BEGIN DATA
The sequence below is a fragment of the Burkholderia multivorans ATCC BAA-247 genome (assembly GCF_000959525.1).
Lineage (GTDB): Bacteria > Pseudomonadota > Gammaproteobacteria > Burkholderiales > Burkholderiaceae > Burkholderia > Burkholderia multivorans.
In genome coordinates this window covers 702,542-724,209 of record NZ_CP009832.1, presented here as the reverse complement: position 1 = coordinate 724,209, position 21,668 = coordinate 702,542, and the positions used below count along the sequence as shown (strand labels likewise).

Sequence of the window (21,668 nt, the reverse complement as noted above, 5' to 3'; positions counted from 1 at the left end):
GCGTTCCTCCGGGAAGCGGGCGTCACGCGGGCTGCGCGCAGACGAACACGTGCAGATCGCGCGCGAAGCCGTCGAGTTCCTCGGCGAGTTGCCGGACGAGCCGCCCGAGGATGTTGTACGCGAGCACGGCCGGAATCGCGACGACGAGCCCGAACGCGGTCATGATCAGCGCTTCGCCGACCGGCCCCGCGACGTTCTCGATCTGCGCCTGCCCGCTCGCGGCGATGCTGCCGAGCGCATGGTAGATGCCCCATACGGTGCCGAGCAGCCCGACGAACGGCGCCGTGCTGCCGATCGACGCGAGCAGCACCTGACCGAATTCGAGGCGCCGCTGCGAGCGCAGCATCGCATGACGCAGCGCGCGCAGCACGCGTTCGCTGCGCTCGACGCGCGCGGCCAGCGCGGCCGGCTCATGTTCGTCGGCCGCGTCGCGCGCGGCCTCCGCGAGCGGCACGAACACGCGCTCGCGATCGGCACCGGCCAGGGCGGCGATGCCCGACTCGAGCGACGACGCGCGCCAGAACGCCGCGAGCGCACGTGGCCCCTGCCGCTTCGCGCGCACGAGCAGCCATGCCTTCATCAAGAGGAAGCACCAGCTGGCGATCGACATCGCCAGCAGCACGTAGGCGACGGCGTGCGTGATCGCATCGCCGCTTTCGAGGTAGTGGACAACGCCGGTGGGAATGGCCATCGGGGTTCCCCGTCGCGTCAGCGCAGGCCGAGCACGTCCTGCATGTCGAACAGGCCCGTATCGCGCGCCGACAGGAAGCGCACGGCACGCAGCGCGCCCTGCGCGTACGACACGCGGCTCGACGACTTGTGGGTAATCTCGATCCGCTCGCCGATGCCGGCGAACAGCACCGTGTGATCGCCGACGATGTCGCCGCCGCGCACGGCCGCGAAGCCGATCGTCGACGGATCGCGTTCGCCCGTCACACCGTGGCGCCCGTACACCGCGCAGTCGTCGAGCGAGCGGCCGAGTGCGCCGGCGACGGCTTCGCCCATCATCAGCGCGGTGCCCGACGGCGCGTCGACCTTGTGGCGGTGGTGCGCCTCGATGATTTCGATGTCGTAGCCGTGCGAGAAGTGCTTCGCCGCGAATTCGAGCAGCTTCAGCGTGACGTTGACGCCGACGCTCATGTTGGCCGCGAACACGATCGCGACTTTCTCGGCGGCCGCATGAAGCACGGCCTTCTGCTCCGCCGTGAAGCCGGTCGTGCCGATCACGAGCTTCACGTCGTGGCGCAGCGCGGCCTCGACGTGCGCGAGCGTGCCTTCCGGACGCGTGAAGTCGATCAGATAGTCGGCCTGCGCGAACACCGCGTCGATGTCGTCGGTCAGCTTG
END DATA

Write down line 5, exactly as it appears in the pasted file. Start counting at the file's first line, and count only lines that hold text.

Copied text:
GCGTTCCTCCGGGAAGCGGGCGTCACGCGGGCTGCGCGCAGACGAACACGTGCAGATCGCGCGCGAAGCCGTCGAGTTCCTCGGCGAGTTGCCGGACGAGCCGCCCGAGGATGTTGTACGCGAGCACGGCCGGAATCGCGACGACGAGCCCGAACGCGGTCATGATCAGCGCTTCGCCGACCGGCCCCGCGACGTTCTCGATCTGCGCCTGCCCGCTCGCGGCGATGCTGCCGAGCGCATGGTAGATGCCCCATACGGTGCCGAGCAGCCCGACGAACGGCGCCGTGCTGCCGATCGACGCGAGCAGCACCTGACCGAATTCGAGGCGCCGCTGCGAGCGCAGCATCGCATGACGCAGCGCGCGCAGCACGCGTTCGCTGCGCTCGACGCGCGCGGCCAGCGCGGCCGGCTCATGTTCGTCGGCCGCGTCGCGCGCGGCCTCCGCGAGCGGCACGAACACGCGCTCGCGATCGGCACCGGCCAGGGCGGCGATGCCCGACTCGAGCGACGACGCGCGCCAGAACGCCGCGAGCGCACGTGGCCCCTGCCGCTTCGCGCGCACGAGCAGCCATGCCTTCATCAAGAGGAAGCACCAGCTGGCGATCGACATCGCCAGCAGCACGTAGGCGACGGCGTGCGTGATCGCATCGCCGCTTTCGAGGTAGTGGACAACGCCGGTGGGAATGGCCATCGGGGTTCCCCGTCGCGTCAGCGCAGGCCGAGCACGTCCTGCATGTCGAACAGGCCCGTATCGCGCGCCGACAGGAAGCGCACGGCACGCAGCGCGCCCTGCGCGTACGACACGCGGCTCGACGACTTGTGGGTAATCTCGATCCGCTCGCCGATGCCGGCGAACAGCACCGTGTGATCGCCGACGATGTCGCCGCCGCGCACGGCCGCGAAGCCGATCGTCGACGGATCGCGTTCGCCCGTCACACCGTGGCGCCCGTACACCGCGCAGTCGTCGAGCGAGCGGCCGAGTGCGCCGGCGACGGCTTCGCCCATCATCAGCGCGGTGCCCGACGGCGCGTCGACCTTGTGGCGGTGGTGCGCCTCGATGATTTCGATGTCGTAGCCGTGCGAGAAGTGCTTCGCCGCGAATTCGAGCAGCTTCAGCGTGACGTTGACGCCGACGCTCATGTTGGCCGCGAACACGATCGCGACTTTCTCGGCGGCCGCATGAAGCACGGCCTTCTGCTCCGCCGTGAAGCCGGTCGTGCCGATCACGAGCTTCACGTCGTGGCGCAGCGCGGCCTCGACGTGCGCGAGCGTGCCTTCCGGACGCGTGAAGTCGATCAGATAGTCGGCCTGCGCGAACACCGCGTCGATGTCGTCGGTCAGCTTG